This problem involves the crank bearings on 4G63 (the turbo motor) engines in 1995-1999 cars. The problem seems to be that excess play in the crank bearings can cause the crank to travel ("walk") back and forth along its axis of rotation in the block, eventually wearing out the bearing housings and potentially damaging the block itself. (That's bad.)
The biggest indicator that you might have this problem is a clutch pedal that stays stuck to the floor, especially after making left hand turns. (The crank slides over and the flywheel slides away from the clutch, so the clutch won't engage...). If the play in the crank becomes bad enough, it breaks the crank angle sensor off the end of the crank, and the motor shuts down completely.
"Crank walk" is often mis-diagnosed by dealer technicians. We've heard of car owners replacing multiple clutches trying to fix a clutch problem, when the problem was really crank bearing wear.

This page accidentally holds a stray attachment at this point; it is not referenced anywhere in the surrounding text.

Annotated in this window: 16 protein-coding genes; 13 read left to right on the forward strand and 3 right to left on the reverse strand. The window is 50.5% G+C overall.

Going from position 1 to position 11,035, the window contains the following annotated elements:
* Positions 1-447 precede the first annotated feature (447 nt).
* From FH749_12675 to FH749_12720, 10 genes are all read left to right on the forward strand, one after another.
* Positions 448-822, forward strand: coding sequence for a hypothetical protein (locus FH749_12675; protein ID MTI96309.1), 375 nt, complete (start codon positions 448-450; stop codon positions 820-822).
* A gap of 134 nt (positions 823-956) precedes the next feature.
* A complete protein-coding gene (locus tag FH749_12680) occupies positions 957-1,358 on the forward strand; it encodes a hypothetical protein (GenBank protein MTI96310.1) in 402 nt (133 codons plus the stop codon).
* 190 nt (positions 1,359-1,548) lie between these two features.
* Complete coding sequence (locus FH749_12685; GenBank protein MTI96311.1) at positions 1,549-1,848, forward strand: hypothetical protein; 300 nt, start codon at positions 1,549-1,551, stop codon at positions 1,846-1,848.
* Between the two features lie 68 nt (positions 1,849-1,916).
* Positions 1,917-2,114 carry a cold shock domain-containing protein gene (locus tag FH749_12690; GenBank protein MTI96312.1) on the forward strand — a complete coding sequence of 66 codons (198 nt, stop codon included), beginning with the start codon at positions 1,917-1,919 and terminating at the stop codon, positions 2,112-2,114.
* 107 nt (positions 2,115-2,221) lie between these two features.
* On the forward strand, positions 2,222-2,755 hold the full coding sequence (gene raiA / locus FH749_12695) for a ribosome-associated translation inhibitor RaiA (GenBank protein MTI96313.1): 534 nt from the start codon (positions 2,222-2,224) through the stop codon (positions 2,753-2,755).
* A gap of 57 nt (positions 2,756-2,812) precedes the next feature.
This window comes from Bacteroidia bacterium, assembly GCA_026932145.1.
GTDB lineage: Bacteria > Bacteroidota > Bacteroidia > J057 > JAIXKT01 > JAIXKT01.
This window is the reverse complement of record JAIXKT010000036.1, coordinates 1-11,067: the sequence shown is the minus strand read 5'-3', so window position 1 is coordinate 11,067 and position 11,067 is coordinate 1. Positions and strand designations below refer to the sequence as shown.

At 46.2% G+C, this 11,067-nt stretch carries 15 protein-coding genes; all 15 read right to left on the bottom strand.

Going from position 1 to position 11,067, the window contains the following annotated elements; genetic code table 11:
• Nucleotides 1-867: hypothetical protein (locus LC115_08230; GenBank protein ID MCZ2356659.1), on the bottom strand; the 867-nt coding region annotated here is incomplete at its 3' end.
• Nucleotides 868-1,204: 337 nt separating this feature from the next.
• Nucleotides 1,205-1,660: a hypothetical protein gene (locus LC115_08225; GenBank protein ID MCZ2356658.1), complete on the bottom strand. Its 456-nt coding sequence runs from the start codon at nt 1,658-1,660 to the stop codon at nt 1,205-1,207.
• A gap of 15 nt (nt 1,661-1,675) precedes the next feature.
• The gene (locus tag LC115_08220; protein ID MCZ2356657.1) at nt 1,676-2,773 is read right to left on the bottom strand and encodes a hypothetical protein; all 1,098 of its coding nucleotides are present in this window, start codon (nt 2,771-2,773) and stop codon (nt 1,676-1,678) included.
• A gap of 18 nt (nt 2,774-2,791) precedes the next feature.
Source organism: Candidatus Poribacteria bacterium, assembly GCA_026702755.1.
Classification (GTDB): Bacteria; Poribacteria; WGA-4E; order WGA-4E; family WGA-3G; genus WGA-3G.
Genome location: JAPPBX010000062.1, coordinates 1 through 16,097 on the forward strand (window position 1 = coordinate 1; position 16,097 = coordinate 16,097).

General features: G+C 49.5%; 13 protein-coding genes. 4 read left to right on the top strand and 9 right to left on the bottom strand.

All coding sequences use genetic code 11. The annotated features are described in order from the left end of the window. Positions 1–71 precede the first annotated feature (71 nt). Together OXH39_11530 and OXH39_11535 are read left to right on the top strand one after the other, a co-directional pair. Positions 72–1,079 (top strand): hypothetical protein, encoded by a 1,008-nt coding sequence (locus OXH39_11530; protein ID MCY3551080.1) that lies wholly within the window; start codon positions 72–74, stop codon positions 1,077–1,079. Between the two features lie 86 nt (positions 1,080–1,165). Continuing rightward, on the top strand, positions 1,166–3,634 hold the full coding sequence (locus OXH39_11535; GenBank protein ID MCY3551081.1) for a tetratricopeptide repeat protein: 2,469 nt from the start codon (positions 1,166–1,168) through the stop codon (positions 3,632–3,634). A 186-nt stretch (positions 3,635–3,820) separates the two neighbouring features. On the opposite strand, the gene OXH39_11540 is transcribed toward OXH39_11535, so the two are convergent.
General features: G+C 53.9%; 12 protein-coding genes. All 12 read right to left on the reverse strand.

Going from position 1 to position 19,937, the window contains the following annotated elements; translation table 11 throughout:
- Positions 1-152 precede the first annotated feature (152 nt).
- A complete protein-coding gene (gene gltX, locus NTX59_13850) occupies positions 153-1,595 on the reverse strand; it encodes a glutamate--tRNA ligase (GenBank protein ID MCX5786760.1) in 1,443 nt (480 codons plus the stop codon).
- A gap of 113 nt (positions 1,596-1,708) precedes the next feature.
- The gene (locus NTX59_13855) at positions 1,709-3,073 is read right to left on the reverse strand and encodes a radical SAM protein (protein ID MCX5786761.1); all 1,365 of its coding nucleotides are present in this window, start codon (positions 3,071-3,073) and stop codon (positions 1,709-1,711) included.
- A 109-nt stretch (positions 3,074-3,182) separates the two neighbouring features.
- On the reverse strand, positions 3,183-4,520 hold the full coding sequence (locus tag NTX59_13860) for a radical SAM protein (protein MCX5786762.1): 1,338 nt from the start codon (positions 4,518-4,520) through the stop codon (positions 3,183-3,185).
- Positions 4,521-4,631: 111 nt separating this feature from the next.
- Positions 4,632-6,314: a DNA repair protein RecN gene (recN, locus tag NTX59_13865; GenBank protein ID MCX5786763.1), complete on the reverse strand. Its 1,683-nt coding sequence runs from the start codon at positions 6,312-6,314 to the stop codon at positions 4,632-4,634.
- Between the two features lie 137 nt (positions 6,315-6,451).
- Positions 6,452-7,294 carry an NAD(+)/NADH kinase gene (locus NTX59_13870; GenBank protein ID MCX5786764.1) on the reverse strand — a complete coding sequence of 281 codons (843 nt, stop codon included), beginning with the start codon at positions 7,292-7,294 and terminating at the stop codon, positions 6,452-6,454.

This seems to be an increasingly common problem on the 95-99 turbo DSM's. We have heard firsthand of dozens of cases, and online reports seem to suggest that the numbers are in the many hundreds.
There are several theories about why this happens, including bad crank machining, oiling problems at the bearings, and excessive bearing cap tolerance. So far, no theory is proven, since the problem takes years to show up, and none of the possible solutions have been in place for that long.
If you have had this happen to you, or if you have worked on a car that has this problem, drop us a note.
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